Bobby Jenks

Bobby Jenks thinks he was disrespected by the White Sox

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MLB.com’s Scott Merkin caught up with Bobby Jenks, and it seems that the White Sox’ former closer isn’t entirely pleased with his departure from the Windy City:

Confusion began after free-agent slugger Adam Dunn and the White Sox agreed upon a four-year, $56 million deal. Dunn had worn jersey No. 44 in the past, but that number belongs to starting pitcher Jake Peavy. According to Jenks, the White Sox informed his group how Dunn instead would be wearing No. 45 — Jenks’ number. That decision, Jenks claims, pretty much spoke volumes about the White Sox desire to keep him.

“Once they signed Adam Dunn and gave him my number, I knew it was official,” Jenks said. “With that move right there, even though they talked to me after [Paul] Konerko and Dunn signed, it was almost like an afterthought, I felt. They never made it seem like they wanted to bring me back.”

On one level I sympathize — telling someone you gave away their number isn’t the best form on the planet — but really, Jenks didn’t expect to come back, did he? The White Sox had been fairly hostile to him as far as these things go for over a year. They got on him about his weight. They jerked him in and out of the closer’s role.  He was making $7.5 million and would have commanded a raise if he came back, so the writing was on the wall, was it not? Manners still matter, of course, but it’s not like Jenks had a reasonable expectation of wearing 45 in Chicago next year. And as it happened, Dunn chose a different number anyway.  For their part, the White Sox say Jenks misunderstood the whole matter.

More interesting than the number flap, though, was that one team was interested in Jenks as a starter:

Other teams besides Boston had interest. Jenks listed those opportunities from closing for Tampa Bay to starting — yes, starting — for the Texas Rangers. Jenks was a starter for five Minor League seasons with the Angels before being converted to the bullpen when joining the White Sox.

“Starting has always been in the back of my mind,” said Jenks, who added how he tossed around the idea with White Sox pitching coach Don Cooper during his final month of 2010 inactivity due to ulnar neuritis.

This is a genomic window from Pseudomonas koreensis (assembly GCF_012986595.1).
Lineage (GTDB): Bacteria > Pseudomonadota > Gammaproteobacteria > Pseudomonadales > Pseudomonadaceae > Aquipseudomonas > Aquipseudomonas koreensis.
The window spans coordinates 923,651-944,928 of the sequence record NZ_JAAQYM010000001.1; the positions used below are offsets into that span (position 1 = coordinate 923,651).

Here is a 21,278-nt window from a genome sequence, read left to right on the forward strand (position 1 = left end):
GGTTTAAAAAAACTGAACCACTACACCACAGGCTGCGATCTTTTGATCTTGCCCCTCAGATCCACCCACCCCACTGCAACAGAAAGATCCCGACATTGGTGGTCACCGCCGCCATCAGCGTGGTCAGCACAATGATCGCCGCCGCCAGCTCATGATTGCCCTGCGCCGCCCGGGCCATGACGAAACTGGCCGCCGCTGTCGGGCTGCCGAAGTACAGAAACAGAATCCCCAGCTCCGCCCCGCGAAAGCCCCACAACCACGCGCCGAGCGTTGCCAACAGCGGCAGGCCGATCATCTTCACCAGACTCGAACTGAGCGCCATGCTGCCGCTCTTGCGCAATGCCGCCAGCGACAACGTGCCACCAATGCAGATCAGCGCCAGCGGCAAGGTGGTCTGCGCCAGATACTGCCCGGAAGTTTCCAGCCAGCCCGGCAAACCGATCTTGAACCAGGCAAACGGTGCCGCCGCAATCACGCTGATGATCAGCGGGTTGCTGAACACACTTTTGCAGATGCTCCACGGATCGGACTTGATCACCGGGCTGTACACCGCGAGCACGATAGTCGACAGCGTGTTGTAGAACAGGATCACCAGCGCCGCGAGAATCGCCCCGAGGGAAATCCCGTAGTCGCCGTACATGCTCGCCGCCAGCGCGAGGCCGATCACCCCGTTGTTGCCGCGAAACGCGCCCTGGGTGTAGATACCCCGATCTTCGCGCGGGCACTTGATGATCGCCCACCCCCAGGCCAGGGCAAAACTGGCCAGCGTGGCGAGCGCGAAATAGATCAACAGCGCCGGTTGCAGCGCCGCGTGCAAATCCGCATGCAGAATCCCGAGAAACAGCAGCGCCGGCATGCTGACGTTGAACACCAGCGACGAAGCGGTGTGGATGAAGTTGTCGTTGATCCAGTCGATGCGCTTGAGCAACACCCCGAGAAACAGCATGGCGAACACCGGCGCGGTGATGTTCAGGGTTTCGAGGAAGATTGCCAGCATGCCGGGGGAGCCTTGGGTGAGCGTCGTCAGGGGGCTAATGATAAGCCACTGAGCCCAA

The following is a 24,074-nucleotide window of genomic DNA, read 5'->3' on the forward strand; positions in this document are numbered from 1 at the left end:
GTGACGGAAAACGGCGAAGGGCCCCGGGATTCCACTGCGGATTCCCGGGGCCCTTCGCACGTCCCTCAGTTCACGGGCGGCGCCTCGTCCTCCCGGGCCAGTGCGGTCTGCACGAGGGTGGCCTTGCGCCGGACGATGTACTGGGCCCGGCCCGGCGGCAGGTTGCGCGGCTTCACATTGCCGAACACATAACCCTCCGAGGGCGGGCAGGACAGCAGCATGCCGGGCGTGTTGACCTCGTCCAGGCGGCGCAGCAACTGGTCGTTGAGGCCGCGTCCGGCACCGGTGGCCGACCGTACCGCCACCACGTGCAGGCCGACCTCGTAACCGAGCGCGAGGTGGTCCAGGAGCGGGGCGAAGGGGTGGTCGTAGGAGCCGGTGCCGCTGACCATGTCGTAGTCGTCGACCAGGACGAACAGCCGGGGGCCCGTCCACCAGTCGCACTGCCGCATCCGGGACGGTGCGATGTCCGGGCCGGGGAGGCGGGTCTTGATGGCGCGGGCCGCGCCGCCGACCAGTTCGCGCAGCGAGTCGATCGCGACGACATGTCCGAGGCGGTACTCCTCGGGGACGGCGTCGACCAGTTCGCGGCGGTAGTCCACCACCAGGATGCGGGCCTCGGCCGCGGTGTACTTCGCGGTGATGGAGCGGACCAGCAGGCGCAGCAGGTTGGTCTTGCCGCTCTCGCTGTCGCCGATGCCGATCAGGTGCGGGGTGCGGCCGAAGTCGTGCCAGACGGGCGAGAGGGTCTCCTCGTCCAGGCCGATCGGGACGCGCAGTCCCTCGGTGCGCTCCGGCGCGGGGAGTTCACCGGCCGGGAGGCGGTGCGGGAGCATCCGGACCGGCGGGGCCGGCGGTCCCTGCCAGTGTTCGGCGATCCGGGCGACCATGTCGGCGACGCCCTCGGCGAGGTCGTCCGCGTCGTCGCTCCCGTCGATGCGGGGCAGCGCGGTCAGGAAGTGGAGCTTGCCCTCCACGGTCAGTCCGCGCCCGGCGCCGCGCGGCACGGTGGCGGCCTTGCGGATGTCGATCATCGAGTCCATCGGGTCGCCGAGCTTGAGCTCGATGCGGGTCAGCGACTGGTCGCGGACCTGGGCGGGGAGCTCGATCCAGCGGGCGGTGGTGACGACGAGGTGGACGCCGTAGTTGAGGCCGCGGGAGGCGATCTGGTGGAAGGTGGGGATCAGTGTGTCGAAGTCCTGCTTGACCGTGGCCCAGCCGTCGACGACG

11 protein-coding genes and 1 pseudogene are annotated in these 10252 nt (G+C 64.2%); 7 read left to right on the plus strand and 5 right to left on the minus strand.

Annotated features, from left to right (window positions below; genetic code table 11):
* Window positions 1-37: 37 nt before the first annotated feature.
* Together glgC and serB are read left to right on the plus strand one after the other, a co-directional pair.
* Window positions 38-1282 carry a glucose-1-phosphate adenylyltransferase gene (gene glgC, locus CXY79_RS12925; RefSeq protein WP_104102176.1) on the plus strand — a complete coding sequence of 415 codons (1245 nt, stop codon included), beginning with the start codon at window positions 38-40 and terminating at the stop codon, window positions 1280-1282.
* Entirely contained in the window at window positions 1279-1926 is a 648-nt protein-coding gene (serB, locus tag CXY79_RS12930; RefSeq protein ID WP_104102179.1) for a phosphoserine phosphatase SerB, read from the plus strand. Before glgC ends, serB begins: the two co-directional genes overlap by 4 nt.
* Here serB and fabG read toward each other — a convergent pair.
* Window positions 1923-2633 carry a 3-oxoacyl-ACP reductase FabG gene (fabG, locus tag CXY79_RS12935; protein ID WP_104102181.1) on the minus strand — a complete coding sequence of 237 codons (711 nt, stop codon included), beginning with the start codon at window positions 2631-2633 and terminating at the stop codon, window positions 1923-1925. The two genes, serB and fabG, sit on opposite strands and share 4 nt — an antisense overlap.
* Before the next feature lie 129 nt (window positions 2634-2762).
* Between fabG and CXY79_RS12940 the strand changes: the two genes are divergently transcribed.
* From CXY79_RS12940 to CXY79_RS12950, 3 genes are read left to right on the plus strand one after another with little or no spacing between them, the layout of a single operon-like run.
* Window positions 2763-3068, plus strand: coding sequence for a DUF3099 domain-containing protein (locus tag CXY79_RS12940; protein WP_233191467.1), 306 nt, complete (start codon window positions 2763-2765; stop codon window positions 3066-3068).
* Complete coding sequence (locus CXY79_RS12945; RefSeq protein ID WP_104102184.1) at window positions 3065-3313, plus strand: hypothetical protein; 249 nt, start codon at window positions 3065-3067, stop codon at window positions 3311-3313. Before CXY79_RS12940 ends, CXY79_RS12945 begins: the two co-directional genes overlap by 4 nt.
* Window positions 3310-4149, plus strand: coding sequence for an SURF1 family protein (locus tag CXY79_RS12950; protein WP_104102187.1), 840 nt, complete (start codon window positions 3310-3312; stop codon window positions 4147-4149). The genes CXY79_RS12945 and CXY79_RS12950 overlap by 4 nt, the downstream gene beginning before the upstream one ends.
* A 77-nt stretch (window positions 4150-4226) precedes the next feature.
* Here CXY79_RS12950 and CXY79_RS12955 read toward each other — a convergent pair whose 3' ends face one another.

Can’t say I could see that happening. Maybe Texas, a year after their success with the C.J. Wilson experiment, thinks they can turn anyone into a starter?  If so, prove it:  Kyle Farnsworth is available.

Cubs sign Brett Anderson to a $3.5 million deal

Brett Anderson
AP Photo/J Pat Carter
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Ken Rosenthal of FOX Sports reports that the Cubs have signed pitcher Brett Anderson to a contract, pending a physical. Anderson, apparently, impressed the Cubs during a bullpen session held in Arizona recently. According to Jeff Passan of Yahoo Sports, the deal is for $3.5 million, but incentives can bring the total value up to $10 million.

Anderson, 28, has only made a total of 53 starts and 12 relief appearances over the past five seasons due to a litany of injuries. This past season, he made just three starts and one relief appearance, yielding 15 runs on 25 hits and four walks with five strikeouts in 11 1/3 innings. The lefty dealt with back, wrist, and blister issues throughout the year.

When he’s healthy, Anderson is a solid arm to have at the back of a starting rotation or in the bullpen. The defending world champion Cubs aren’t risking much in bringing him on board.

Yordano Ventura’s remaining contract hinges on the results of his toxicology report

DETROIT, MI - SEPTEMBER 24: Yordano Ventura #30 of the Kansas City Royals pitches against the Detroit Tigers during the first inning at Comerica Park on September 24, 2016 in Detroit, Michigan. (Photo by Duane Burleson/Getty Images)
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Ken Rosenthal of FOX Sports provides an interesting window into how teams handle a player’s contract after he has died in an accident. It was reported on Sunday that Royals pitcher Yordano Ventura died in a car accident in the Dominican Republic. He had three guaranteed years at a combined $19.25 million as well as two $12 million club options with a $1 million buyout each for the 2020-21 seasons.

What happens to that money? Well, that depends on the results of a toxicology report, Rosenthal explains. If it is revealed that Ventura was driving under the influence, payment to his estate can be nullified. The Royals may still choose to pay his estate some money as a gesture of good will, but they would be under no obligation to do so. However, if Ventura’s death was accidental and not caused by his driving under the influence, then his contract remains fully guaranteed and the Royals would have to pay it towards his estate. The Royals would be reimbursed by insurance for an as yet unknown portion of that contract.

The results of the toxicology report won’t be known for another three weeks, according to Royals GM Dayton Moore. Dominican Republic authorities said that there was no alcohol found at the scene.

Ventura’s situation is different than that of Marlins pitcher Jose Fernandez, who died in a boating accident this past September. Fernandez was not under contract beyond 2016. He was also legally drunk and cocaine was found in his system after the accident. Still, it is unclear whether or not Fernandez was driving the boat. As a result, his estate will receive an accidental death payment of $1.05 million as well as $450,000 through the players’ standard benefits package, Rosenthal points out.